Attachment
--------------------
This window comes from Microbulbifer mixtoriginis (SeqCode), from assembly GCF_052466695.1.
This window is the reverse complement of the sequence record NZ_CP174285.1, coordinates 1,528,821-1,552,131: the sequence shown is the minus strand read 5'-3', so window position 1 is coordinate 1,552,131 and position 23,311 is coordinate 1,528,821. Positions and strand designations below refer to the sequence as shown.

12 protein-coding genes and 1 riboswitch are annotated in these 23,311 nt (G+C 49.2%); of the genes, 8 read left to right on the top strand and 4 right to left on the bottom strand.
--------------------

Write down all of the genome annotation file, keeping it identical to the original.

This window comes from Microbulbifer mixtoriginis (SeqCode), from assembly GCF_052466695.1.
This window is the reverse complement of the sequence record NZ_CP174285.1, coordinates 1,528,821-1,552,131: the sequence shown is the minus strand read 5'-3', so window position 1 is coordinate 1,552,131 and position 23,311 is coordinate 1,528,821. Positions and strand designations below refer to the sequence as shown.

12 protein-coding genes and 1 riboswitch are annotated in these 23,311 nt (G+C 49.2%); of the genes, 8 read left to right on the top strand and 4 right to left on the bottom strand.